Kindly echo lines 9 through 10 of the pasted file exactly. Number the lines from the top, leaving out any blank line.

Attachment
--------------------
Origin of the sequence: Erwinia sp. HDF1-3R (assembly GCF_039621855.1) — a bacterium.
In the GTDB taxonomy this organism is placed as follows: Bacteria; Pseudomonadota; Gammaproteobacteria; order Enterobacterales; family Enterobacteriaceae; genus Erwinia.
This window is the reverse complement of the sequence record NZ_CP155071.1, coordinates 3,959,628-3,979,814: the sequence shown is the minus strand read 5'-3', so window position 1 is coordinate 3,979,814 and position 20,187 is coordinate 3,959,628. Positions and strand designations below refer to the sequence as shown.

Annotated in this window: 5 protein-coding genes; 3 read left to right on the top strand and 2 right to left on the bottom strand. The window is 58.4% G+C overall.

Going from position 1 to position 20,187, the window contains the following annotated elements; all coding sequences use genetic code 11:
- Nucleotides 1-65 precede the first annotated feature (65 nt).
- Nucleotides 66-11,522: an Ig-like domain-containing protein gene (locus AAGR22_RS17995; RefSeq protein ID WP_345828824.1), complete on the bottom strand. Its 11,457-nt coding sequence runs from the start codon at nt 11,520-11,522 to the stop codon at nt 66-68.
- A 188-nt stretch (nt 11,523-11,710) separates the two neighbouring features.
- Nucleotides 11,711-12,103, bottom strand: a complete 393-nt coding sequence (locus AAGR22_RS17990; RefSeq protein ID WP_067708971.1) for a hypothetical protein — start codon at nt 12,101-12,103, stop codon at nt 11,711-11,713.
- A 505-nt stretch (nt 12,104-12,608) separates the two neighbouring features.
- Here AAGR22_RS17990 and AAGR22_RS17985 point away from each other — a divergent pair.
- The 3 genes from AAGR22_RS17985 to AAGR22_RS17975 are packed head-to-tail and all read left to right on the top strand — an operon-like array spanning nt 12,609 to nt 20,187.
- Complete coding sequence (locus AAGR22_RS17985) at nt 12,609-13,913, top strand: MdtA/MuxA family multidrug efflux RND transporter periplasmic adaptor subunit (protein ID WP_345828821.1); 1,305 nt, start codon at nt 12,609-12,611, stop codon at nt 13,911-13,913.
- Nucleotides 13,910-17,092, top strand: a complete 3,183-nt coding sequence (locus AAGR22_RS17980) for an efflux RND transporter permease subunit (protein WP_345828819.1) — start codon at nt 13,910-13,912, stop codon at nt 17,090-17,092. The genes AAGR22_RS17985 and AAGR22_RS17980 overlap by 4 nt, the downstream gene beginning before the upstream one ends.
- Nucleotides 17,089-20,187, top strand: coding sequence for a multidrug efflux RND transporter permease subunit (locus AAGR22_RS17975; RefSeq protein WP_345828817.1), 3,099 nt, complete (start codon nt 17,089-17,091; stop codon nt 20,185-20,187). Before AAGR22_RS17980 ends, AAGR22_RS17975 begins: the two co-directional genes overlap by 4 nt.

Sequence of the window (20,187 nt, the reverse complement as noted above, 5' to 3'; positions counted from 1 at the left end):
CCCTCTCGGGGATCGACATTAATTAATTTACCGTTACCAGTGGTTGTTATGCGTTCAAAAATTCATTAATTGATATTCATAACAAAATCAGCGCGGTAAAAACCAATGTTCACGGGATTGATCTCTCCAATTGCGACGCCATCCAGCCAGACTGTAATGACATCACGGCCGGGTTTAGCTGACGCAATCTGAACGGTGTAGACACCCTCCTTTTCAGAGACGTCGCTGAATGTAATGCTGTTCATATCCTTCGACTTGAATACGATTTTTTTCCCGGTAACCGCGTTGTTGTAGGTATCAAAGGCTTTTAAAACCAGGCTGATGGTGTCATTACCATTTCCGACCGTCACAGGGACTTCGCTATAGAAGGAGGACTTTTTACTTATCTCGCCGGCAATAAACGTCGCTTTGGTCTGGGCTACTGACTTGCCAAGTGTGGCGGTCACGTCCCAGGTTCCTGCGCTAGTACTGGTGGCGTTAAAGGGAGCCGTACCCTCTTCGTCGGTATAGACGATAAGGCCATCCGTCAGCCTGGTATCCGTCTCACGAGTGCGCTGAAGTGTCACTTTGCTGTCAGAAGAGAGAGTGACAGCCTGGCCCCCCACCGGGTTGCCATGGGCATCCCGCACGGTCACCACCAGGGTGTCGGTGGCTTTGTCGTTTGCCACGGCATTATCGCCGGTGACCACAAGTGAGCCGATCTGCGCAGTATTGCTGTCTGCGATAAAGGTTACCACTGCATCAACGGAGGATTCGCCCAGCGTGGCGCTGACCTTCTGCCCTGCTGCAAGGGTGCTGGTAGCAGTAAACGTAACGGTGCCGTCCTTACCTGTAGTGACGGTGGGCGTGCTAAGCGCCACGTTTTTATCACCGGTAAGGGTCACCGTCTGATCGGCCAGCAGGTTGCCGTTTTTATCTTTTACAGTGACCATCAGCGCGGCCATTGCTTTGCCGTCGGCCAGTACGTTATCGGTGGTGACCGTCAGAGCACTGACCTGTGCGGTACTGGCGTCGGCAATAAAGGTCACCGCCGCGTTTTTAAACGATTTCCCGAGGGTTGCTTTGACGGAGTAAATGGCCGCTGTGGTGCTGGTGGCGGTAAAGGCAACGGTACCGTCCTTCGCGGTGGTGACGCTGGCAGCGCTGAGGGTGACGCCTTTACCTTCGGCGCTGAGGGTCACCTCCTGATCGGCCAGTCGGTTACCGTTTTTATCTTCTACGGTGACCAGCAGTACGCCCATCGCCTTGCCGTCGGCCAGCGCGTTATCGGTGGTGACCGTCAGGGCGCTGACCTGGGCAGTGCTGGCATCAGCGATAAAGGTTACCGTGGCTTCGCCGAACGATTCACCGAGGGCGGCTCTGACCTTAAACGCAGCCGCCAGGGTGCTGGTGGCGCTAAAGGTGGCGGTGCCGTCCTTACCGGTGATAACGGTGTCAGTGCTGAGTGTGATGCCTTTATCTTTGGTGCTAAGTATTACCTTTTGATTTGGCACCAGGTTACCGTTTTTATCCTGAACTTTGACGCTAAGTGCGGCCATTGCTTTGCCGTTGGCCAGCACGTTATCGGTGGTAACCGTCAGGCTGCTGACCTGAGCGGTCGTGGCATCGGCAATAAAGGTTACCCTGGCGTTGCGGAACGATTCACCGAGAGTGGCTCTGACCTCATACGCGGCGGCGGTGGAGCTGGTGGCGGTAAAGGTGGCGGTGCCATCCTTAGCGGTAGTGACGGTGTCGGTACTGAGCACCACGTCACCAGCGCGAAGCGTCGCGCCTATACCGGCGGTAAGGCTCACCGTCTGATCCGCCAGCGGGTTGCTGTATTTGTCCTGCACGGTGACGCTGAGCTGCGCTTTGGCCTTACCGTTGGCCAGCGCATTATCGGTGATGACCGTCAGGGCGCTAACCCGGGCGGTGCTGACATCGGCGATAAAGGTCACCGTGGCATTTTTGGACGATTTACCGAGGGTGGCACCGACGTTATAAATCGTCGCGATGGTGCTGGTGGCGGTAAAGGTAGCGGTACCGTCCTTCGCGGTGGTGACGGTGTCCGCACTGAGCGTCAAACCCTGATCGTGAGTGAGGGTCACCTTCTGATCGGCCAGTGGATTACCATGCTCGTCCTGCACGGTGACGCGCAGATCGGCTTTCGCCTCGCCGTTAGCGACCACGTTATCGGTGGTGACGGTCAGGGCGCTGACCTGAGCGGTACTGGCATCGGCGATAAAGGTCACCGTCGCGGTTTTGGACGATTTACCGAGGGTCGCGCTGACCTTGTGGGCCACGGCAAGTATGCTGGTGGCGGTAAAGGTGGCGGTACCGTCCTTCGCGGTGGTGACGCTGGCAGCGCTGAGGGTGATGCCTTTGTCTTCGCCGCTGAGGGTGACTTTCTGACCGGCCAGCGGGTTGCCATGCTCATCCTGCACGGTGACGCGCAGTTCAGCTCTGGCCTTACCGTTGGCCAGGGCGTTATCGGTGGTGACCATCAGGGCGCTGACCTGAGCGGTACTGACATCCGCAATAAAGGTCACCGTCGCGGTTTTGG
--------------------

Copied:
- Nucleotides 11,711-12,103, bottom strand: a complete 393-nt coding sequence (locus AAGR22_RS17990; RefSeq protein ID WP_067708971.1) for a hypothetical protein — start codon at nt 12,101-12,103, stop codon at nt 11,711-11,713.
- A 505-nt stretch (nt 12,104-12,608) separates the two neighbouring features.